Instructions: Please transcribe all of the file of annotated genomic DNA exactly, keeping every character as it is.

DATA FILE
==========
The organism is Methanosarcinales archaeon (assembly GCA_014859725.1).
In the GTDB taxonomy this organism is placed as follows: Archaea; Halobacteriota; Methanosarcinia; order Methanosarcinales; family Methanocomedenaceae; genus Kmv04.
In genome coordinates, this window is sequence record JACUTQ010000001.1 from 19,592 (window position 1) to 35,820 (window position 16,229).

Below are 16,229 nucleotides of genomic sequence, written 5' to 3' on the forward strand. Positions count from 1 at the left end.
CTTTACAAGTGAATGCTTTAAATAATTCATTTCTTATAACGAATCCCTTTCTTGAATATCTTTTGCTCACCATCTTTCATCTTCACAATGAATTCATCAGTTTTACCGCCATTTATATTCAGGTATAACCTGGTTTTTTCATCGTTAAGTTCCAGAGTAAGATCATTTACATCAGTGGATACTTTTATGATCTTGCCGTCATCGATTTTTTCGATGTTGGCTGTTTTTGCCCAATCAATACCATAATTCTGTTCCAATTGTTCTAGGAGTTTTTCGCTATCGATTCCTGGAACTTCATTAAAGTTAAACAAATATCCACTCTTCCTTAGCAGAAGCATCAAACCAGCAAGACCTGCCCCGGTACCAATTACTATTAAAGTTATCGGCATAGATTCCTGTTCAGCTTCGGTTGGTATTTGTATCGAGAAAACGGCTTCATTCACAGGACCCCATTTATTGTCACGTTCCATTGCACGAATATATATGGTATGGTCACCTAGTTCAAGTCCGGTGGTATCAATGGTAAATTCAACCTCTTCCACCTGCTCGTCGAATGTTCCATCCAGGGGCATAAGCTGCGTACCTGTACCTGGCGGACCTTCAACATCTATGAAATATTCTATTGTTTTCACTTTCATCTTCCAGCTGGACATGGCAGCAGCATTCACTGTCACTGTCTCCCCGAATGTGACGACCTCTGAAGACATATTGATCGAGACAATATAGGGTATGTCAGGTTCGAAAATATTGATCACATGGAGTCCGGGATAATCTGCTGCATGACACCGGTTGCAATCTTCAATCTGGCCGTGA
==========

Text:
The organism is Methanosarcinales archaeon (assembly GCA_014859725.1).
In the GTDB taxonomy this organism is placed as follows: Archaea; Halobacteriota; Methanosarcinia; order Methanosarcinales; family Methanocomedenaceae; genus Kmv04.
In genome coordinates, this window is sequence record JACUTQ010000001.1 from 19,592 (window position 1) to 35,820 (window position 16,229).

Below are 16,229 nucleotides of genomic sequence, written 5' to 3' on the forward strand. Positions count from 1 at the left end.
CTTTACAAGTGAATGCTTTAAATAATTCATTTCTTATAACGAATCCCTTTCTTGAATATCTTTTGCTCACCATCTTTCATCTTCACAATGAATTCATCAGTTTTACCGCCATTTATATTCAGGTATAACCTGGTTTTTTCATCGTTAAGTTCCAGAGTAAGATCATTTACATCAGTGGATACTTTTATGATCTTGCCGTCATCGATTTTTTCGATGTTGGCTGTTTTTGCCCAATCAATACCATAATTCTGTTCCAATTGTTCTAGGAGTTTTTCGCTATCGATTCCTGGAACTTCATTAAAGTTAAACAAATATCCACTCTTCCTTAGCAGAAGCATCAAACCAGCAAGACCTGCCCCGGTACCAATTACTATTAAAGTTATCGGCATAGATTCCTGTTCAGCTTCGGTTGGTATTTGTATCGAGAAAACGGCTTCATTCACAGGACCCCATTTATTGTCACGTTCCATTGCACGAATATATATGGTATGGTCACCTAGTTCAAGTCCGGTGGTATCAATGGTAAATTCAACCTCTTCCACCTGCTCGTCGAATGTTCCATCCAGGGGCATAAGCTGCGTACCTGTACCTGGCGGACCTTCAACATCTATGAAATATTCTATTGTTTTCACTTTCATCTTCCAGCTGGACATGGCAGCAGCATTCACTGTCACTGTCTCCCCGAATGTGACGACCTCTGAAGACATATTGATCGAGACAATATAGGGTATGTCAGGTTCGAAAATATTGATCACATGGAGTCCGGGATAATCTGCTGCATGACACCGGTTGCAATCTTCAATCTGGCCGTGA